Less mental illness, more flourishing at work

Written by
Gabrielle Lis

Can interventions that target the psychosocial work environment reduce mental illness AND contribute to flourishing mental health?

  • People whose work has positive psychosocial characteristics (e.g. high levels of control and good social support) are more likely to have flourishing mental health.
  • They are also less likely to have a mental illness, though the effect is not quite as strong.
  • Less mental illness and more flourishing are both good outcomes for employers.
  • Similar workplace interventions can be used to promote flourishing and reduce mental ill-health.

Mental health, according to the World Health Organisation is “a state of well-being in which every individual realizes his or her own potential, can cope with the normal stresses of life, can work productively and fruitfully, and is able to make a contribution to her or his community”.

It’s an umbrella term that encapsulates emotional wellbeing (e.g. feeling positive emotions including life satisfaction), psychological wellbeing (e.g. having a purpose in life) and social wellbeing (e.g. being connected to others, making a contribution to the greater good).

Mentally healthy people tend to perform well at work. According to Australian organisation Heads up “…the evidence shows that people who achieve good standards of wellbeing at work are more likely to display a range of skills that will also benefit their employers. In workplaces that are set up to foster wellbeing people tend to be more creative, more loyal, more productive, and perform better in terms of customer satisfaction.”

Mental illness, on the other hand is a health problem that has a significant negative effect on “how a person feels, thinks, behaves, and interacts with other people”. Common examples of mental illness in Australia include depression and anxiety. Less commonly, we see things like schizophrenia, bipolar mood disorder, personality disorders, and eating disorders.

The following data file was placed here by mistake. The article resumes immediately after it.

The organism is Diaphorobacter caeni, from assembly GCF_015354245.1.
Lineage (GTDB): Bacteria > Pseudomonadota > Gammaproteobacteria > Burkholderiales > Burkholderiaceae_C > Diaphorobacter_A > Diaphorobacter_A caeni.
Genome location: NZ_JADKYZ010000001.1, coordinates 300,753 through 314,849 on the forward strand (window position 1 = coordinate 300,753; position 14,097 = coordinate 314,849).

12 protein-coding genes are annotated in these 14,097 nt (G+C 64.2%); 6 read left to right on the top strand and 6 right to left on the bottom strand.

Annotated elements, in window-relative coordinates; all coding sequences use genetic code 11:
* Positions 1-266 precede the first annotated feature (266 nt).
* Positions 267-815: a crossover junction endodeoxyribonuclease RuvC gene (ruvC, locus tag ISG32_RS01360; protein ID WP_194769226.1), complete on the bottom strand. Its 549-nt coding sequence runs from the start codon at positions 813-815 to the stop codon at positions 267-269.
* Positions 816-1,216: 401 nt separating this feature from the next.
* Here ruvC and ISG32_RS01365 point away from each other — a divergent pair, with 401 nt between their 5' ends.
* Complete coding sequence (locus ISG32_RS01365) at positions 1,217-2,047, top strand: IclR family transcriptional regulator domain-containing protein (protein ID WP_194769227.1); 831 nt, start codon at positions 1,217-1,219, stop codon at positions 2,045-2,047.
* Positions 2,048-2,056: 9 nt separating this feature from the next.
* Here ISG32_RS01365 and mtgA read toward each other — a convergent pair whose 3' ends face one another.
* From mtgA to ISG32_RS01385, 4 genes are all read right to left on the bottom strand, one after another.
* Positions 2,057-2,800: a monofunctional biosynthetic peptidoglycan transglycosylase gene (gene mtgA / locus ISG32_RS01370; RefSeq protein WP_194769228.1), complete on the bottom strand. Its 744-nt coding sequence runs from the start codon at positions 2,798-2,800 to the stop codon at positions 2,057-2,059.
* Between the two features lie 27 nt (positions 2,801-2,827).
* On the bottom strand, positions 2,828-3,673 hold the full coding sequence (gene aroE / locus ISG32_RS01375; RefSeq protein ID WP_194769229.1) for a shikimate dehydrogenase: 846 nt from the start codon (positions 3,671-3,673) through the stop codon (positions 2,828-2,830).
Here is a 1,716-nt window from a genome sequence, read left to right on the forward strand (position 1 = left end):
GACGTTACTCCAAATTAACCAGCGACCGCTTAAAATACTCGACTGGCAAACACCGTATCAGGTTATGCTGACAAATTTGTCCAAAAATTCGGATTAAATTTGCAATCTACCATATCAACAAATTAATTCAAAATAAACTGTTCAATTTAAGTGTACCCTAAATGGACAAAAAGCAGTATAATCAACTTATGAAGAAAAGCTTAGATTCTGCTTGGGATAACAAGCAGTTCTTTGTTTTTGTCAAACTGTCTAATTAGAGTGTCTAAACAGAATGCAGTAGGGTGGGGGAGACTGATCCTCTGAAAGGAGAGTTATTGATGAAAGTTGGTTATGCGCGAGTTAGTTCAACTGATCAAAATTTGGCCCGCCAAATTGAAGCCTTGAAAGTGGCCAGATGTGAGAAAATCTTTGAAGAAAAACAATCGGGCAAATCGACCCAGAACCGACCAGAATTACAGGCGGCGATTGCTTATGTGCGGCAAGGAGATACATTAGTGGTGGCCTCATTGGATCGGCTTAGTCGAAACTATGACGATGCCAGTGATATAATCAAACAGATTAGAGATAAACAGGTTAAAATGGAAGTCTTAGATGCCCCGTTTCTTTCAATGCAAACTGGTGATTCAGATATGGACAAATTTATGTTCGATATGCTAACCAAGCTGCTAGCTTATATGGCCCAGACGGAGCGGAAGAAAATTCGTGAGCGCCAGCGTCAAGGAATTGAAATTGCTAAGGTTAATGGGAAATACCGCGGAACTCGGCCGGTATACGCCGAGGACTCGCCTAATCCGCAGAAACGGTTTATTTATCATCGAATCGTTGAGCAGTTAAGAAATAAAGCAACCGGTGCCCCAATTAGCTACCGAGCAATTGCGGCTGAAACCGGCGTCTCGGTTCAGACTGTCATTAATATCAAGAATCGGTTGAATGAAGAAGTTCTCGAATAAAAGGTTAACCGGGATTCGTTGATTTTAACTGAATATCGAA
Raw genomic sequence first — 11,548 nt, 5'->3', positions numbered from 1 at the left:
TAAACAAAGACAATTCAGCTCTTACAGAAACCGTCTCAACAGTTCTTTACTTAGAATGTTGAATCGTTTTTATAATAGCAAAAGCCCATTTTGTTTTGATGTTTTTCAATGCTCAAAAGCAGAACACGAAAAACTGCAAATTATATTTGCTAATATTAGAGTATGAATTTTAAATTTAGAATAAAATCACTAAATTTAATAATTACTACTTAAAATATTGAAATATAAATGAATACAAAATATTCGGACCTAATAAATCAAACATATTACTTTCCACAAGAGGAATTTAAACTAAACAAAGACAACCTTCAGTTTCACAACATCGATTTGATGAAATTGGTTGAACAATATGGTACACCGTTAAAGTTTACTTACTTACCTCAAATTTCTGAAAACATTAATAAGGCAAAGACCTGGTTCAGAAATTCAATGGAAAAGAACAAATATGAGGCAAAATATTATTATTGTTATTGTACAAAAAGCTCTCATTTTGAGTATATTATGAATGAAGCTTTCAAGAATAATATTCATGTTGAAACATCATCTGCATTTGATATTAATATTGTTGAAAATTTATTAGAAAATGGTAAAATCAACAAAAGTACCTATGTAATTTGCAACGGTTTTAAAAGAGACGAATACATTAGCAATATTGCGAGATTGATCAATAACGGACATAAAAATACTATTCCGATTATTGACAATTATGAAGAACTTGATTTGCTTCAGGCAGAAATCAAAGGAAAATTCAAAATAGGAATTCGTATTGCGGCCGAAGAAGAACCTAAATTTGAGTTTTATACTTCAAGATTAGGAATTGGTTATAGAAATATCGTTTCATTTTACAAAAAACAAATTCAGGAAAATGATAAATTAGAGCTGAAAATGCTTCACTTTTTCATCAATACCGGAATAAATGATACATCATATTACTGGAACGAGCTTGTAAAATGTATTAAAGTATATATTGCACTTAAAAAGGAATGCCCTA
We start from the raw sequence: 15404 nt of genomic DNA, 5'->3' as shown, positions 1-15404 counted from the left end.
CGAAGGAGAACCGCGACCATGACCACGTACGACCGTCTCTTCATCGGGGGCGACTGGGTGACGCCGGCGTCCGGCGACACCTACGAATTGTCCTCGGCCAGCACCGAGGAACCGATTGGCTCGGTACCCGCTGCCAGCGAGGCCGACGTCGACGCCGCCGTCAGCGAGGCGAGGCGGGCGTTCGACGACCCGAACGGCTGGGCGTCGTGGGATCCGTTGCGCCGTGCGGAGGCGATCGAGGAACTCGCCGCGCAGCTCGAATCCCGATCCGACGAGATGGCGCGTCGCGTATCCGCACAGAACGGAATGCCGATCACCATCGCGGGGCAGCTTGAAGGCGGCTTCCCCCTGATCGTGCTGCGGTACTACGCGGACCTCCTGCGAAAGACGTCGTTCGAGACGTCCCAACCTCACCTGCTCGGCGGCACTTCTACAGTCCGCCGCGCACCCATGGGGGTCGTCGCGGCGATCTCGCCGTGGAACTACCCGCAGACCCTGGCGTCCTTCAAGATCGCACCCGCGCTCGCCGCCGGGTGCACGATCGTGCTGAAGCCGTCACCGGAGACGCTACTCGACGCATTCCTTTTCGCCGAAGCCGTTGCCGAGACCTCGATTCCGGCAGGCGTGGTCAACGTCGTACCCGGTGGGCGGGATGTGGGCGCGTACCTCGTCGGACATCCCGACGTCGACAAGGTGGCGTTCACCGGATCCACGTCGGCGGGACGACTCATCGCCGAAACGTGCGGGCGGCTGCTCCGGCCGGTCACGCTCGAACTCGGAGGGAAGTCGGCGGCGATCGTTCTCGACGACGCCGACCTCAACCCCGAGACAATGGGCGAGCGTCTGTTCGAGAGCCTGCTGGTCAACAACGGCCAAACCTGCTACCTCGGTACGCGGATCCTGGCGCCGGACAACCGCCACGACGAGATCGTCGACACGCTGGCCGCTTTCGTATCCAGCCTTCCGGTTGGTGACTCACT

Work may suffer as a result of mental ill health. The World Health Organisation lists a number of negative workplace consequences of mental illness, including absenteeism, lower performance and productivity, increased turnover and burnout, less motivation and commitment, tension between colleagues and poor relationships with clients.

It’s possible to be free of mental illness without experiencing the personal flourishing inherent in mental health. For this reason, researchers think that it could be useful to take an integrated approach in the workplace, focusing on promoting mental health whilst also preventing mental illness.


Does work cause mental illness?

Certainly, there’s an association between some negative psychosocial aspects of work and common mental illnesses (e.g. depression and anxiety). Relevant psychosocial characteristics include job strain (i.e. high demands, low control), low levels of social support at work, low job security and a poor balance between effort and reward.


Do the same psychosocial characteristics impact mental wellbeing?

Researchers accessed data for more than 10,000 Canadians aged 15-74 years old who worked for at least eight hours each week. The data was collected as part of the 2012 Canadian Community Health Survey.